Opera Review: La Traviata/Opera Australia

La Traviata  –  Giuseppe Verdi

Opera Australia, 3 July 2015

It is only two years since Opera Australia last revived Elijah Moshinsky’s 1994 production ofLa Traviata.  In this winter season it follows the revival of Graeme Murphy’s 1990 production of Turandot and precedes a revival of Moshinsky’s 1999 production of Don Carlos.  In these difficult financial times Opera Australia is clearly making extensive use of its earlier investment in fine productions which have stood the test of time – unlike some provocative productions which have disappeared after a single season because they sought to be confrontational rather than to serve the actual opera being performed.

This production of La Traviata is a sumptuous traditional staging which brings to life thefashionable world of nineteenth century Paris. The magnificent sets and the lavish costumes are especially impressive, and the atmospheric lighting of Nigel Levings has been wonderfully recreated by David Parsons. In this revival, directed by Tama Matheson, the production retains its full freshness and drama.  

In the title role of Violetta Lorina Gore is a worthy addition to the list of fine sopranos who have previously sung in this production.  Her voice is well-focused and maintains its beauty throughout her range.  She has substantial reserves of power but also sang with great delicacy in soft passages such as Ah forse è lui, and produced an exquisite filament of sound for Ditealla giovine.  She also negotiated the coloratura of Sempre libera admirably.  Gore is visuallywell-suited to the role and convincingly portrayed the dramatic transition in Act 2 from elation to despair.  In the last act she was visually a more convincing consumptive than is generally encountered.

Alfredo was sung by the Balkan tenor Rame Lahaj.  Although it is only five years since he made his international debut he is already a most accomplished performer.  His voice may not be as large as some who have sung this role but it is refined, well centred and has a goodItalianate resonance.  He sang an extrovert brindisi but also produced delicate phrasing inParigi, O cara.  He moves elegantly on stage and epitomises the romantic hero: tall, dark andgood looking.  Indeed, how many Alfredos can carry their ailing Violetta right across the stage to her chair?  Dramatically, the evolving interactions between Gore and Lahaj were a pleasure to behold.

José Carbó repeated the role of Giorgio Germont which he sang in 2013.  Since then his interpretation has matured further and he convincingly traced Germont’s emotional path from the aggrieved father to one who is totally remorseful.  Vocally, Carbó is fully in command of the role.  He sang Pura sicome un angelo with sensitivity and Di Provenza with eloquence,untroubled by its high tessitura.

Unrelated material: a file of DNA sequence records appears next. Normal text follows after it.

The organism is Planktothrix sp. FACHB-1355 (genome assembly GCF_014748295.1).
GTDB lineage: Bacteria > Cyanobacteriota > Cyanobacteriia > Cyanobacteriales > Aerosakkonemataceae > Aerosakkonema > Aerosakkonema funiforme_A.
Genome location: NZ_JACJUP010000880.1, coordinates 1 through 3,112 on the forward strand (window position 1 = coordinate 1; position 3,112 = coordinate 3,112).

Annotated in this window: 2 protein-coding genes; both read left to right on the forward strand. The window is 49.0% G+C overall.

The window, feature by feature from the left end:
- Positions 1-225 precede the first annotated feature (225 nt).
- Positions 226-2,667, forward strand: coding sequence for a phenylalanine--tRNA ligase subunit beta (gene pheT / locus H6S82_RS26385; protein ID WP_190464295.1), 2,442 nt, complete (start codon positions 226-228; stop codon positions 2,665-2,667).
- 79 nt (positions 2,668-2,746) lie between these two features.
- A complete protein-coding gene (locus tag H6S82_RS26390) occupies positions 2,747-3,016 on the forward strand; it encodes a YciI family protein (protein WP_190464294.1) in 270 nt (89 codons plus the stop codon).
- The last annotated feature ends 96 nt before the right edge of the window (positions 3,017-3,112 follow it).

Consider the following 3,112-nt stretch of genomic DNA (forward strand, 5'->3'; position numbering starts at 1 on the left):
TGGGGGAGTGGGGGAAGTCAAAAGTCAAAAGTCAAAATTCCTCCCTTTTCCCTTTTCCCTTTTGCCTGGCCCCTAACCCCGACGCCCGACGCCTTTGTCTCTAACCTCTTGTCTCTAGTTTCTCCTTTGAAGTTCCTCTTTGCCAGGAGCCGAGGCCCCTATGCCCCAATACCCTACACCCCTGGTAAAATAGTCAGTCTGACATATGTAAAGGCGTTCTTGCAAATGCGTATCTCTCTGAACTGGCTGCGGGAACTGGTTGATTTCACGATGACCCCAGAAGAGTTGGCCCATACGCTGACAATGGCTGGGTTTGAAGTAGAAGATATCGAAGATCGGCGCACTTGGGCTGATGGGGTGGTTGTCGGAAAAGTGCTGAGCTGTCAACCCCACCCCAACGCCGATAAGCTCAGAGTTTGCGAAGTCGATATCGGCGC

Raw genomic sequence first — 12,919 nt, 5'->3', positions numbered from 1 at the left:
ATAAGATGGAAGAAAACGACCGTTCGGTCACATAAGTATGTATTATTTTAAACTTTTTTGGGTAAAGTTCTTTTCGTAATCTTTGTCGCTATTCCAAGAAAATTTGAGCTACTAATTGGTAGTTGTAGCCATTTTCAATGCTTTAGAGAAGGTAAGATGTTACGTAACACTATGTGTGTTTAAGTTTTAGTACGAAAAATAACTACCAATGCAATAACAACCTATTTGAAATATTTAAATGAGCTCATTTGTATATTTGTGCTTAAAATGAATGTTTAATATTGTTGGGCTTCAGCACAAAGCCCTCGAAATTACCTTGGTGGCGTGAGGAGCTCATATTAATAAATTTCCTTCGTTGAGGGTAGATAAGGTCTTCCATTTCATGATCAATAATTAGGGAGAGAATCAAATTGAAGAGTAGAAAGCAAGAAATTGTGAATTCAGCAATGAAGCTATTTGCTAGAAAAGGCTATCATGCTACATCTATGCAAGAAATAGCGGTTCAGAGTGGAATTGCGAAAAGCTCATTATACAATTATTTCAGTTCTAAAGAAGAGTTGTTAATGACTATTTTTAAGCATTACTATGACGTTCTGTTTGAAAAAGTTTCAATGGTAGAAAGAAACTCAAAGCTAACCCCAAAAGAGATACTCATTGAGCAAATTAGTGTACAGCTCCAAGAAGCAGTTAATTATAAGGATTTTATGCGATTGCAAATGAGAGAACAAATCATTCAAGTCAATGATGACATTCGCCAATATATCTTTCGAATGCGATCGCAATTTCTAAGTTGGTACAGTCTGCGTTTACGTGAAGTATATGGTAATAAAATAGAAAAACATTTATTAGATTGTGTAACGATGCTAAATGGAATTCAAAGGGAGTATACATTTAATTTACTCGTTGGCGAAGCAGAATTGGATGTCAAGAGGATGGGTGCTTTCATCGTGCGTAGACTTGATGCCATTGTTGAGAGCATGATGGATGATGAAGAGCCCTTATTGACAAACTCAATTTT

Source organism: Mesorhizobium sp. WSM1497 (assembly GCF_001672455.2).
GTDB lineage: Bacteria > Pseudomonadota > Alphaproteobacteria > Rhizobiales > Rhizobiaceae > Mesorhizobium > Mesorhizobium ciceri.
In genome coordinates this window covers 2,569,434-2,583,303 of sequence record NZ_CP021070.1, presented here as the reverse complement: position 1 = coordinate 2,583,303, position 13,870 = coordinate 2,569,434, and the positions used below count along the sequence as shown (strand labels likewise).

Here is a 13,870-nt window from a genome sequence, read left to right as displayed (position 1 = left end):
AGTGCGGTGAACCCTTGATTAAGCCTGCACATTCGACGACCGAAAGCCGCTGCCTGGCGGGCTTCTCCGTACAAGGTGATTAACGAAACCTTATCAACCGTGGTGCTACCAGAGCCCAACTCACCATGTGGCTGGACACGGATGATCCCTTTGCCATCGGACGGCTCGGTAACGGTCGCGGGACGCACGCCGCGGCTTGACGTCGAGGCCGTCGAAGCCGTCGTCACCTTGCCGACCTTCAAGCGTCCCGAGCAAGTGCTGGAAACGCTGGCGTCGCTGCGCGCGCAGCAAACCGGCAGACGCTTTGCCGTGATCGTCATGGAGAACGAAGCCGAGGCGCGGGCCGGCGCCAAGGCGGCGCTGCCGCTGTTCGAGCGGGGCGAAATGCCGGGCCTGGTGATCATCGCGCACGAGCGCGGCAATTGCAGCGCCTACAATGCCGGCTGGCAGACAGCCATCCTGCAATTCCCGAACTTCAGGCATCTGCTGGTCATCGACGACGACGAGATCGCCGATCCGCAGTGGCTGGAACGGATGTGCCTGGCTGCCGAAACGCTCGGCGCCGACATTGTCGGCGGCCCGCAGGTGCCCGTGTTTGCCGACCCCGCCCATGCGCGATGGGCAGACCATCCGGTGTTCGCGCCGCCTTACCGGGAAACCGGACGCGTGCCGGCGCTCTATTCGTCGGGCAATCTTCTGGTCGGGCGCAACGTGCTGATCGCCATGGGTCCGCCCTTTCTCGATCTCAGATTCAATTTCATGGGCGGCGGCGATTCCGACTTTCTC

The smaller roles were all well performed.  As Flora, Dominica Matthews was a genial hostess and Pelham Andrews was a suitably offended Baron Douphol.  Natalie Aroyan sang well in the supporting role of Annina and as Dr. Grenvil Gennadi Dubinsky was suitably sonorous and authoritative. John Longmuir was a lively Gastone and Luke Gabbedy an animated Marquis. 

The Opera Australia Chorus performed with their customary accuracy, discipline andimpressive weight of tone.  Particularly notable were their unanimity of attack in loud passages and their rhythmic precision when singing in the background.  They are a credit to Chorus Master Anthony Hunt and his assistant Thomas Johnson. Also to be admired is Matthew Barclay’s choreography that transforms the chorus successively from members of high society to Spanish dancers and gypsies.

From the very opening of the Act 1 prelude it was clear that conductor Renato Palumbo was concentrating on the sensitive shaping of each individual phrase.  This attention to detail was evident throughout the performance, especially in the more delicate orchestral passages.  The performance was well paced and the rubato flowed naturally.  The Australian Opera and Ballet orchestra responded admirably with particularly distinguished contributions from all woodwind departments.

 

Opera Australia’s publicity says that La Traviata is the most frequently performed of all operas.  If so, then there is good reason, and this production is an ideal way to experience it.  It ticks all the boxes: wonderful music, visually beautiful production, excellent singing and compelling dramatic interaction between the principals.  There are a further eight performances until 22 July.  See it if you can!

 

Larry Turner

 

 
Posted on July 5, 2015 @ 19.33
 

COMMENTS